A flaw in logic

OK, so I’m going to be starting pumping in a few months, but there seems to me to be a flaw in the logic of pumping. Obviously there is some solution that I can not see, so I was wondering if any of you could help me out?

Insulin needs to be stored at between 0 and 28 degrees Celsius, or it gets damaged and begins to lose its potency.

The human body runs at 37 degrees Celsius.

If you keep your pump in your pocket, doesn’t it get too hot and damage the insulin?

I actually had a pen get cooked in my pocket today because I forgot to take it out, when I remembered and took it out the insulin was already cloudy and full of floaters. This wasn’t the first time this has happened to me either.

why won’t the same thing happen to the insulin in a pump if I keep it in my pocket?

I’m going to ask my pump educator the same thing when I see her next, but I was wondering if anyone could help me out in the mean time…

I wouldn’t put it in your pocket. Yes, your body temperature is 37 degrees celsius, but your pocket is pressed against your skin and the exterior cloth retains heat (that’s the main purpose of clothes!), so the temperature within your pocket may actually be higher than body temperature. For my son, we actually have a pocket sewn to the back of his shirt, which we make sure is loose and not tight to the body, which means there’s air circulating between him and the pump (and there’s a fairly thick cloth shield that further insulates the pump as well). This means we can keep the same cartridge full of insulin in my son’s pump for up to three days without any concerns, but we don’t try to go any longer than that. Pity, because it wastes a lot of insulin… he only uses very tiny amounts, no more than 11 or 12 units a day… but it’s still worth it. When ambient temperatures get higher in summer, we probably will put a sleeve around it - you can buy insulating sleeves for some pumps, too. Or you might consider getting a fanny pack or a belt hook. There are a multitude of options that expose it to less heat than your pocket.

interesting to hear, the pen that got heat damaged today was novorapid, and all i was doing was sitting down inside for a couple of hours.

maybe the insulin was contaminated, or getting on the old side, i prob started using the pen over a month ago…

but then again i’ve had it happen to me a couple of times before…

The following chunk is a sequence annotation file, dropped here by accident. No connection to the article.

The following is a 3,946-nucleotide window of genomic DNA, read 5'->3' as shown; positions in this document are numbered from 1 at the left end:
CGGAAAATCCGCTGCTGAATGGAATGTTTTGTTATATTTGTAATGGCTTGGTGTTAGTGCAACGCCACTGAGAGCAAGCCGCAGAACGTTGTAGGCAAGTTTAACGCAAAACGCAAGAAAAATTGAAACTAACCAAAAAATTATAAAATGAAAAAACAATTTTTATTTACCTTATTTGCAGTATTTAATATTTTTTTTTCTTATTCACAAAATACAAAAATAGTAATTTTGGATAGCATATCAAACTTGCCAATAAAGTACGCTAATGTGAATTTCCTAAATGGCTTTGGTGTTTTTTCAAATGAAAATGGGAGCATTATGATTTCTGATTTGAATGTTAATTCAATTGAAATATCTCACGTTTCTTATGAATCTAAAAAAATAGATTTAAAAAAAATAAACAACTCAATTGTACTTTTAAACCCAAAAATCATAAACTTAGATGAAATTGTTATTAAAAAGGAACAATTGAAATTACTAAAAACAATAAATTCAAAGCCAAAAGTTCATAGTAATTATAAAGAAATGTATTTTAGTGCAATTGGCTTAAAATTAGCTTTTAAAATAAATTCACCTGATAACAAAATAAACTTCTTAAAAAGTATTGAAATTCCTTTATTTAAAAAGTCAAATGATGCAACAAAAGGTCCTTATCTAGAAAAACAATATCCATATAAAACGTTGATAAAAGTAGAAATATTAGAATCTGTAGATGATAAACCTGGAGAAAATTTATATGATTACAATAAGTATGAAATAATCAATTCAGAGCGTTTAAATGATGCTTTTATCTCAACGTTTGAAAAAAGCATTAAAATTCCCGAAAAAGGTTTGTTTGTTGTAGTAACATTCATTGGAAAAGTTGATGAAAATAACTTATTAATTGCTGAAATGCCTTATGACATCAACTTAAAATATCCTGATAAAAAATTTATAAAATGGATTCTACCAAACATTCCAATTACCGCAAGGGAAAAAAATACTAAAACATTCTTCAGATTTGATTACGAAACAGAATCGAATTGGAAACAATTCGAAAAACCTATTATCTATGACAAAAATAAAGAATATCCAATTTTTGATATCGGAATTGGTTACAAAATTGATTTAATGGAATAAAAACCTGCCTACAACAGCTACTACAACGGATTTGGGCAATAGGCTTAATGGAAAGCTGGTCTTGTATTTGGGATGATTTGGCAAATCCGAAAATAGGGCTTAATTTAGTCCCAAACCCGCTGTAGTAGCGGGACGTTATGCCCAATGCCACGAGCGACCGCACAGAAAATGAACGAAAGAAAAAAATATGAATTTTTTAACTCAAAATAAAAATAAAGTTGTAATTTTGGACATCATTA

me too,it’s pretty hot around here,hot as in 35 degrees outside,even worse.
never had a problem with bad insulin in my pockets,I always put them in my pockets in school so whenever I eat something I can directly take it,my educator told me that I shouldn’t,but it pretty much works for me :slight_smile:

What may be happening is that you had the same pen cartridge in the pen in your pocket more than 1 day. The effects are cumulative after all, and it really doesn’t matter how the insulin gets heated up nearly as much as it does how warm it got and for how long until it gets used.
I’ve been pumping for 16 years and haven’t had insulin go bad in the pump that I can tell you about. Of course I also don’t keep it in a pocket most of the time, the only real reason I do so is for job interviews where I don’t want to advertise my diabetes, then I carry it in a T-shirt pocket as long as I must.

I carry my pump in my pocket (or otherwise right next to my body) almost daily and have had no problems. I have Humalog in my pump. It doesn’t really make sense to me, either. When I first started the pump I asked the trainer this same question and she just said it wouldn’t be a problem.

I’ve not had any problems with insulin going “bad” in the pump itself… I pretty much only wear mine in my pockets.

i’ve been t1 for 50 years, pumping for 12 and i’ve never had a problems with insulin. i’m convinced the worries about overheating are exaggerated. the stuff is far more robust than you think. i’ve had extended trips to some freakishly hot places (Iraq among them) and i’ve never had a problem. (i don’t take special measures either. i simply toss vials into my bag and go). it takes about 8 days for me to exhaust a reservoir and i never cut it short. my numbers are always good. so … short of dropping a vial into a pot of boiling water i can’t imagine it being a problem.

The pump itself may provide some protection against body heat since the insulin is in a cartridge which is then placed within the pump which provides an additional layer.
When I was pumping, I always wore it right against by my body and had more problems with the buttons (or the rubber/plastic thing) coming off of them than any damage to the insulin.

thinking about it more though…with the tubeless pumps they are always right next to the body and with tubed ones, even if you place the pump outside the body at least a portion of the tube filled with insulin is next the body, though it probably helps that it doesn’t stay there that long.

For an official answer though I would ask the pump and/or insulin manufacturers directly…I feel like it is something the pump manufacturers would have had to consider esp. to get gvt. approval (e.g. FDA in the US)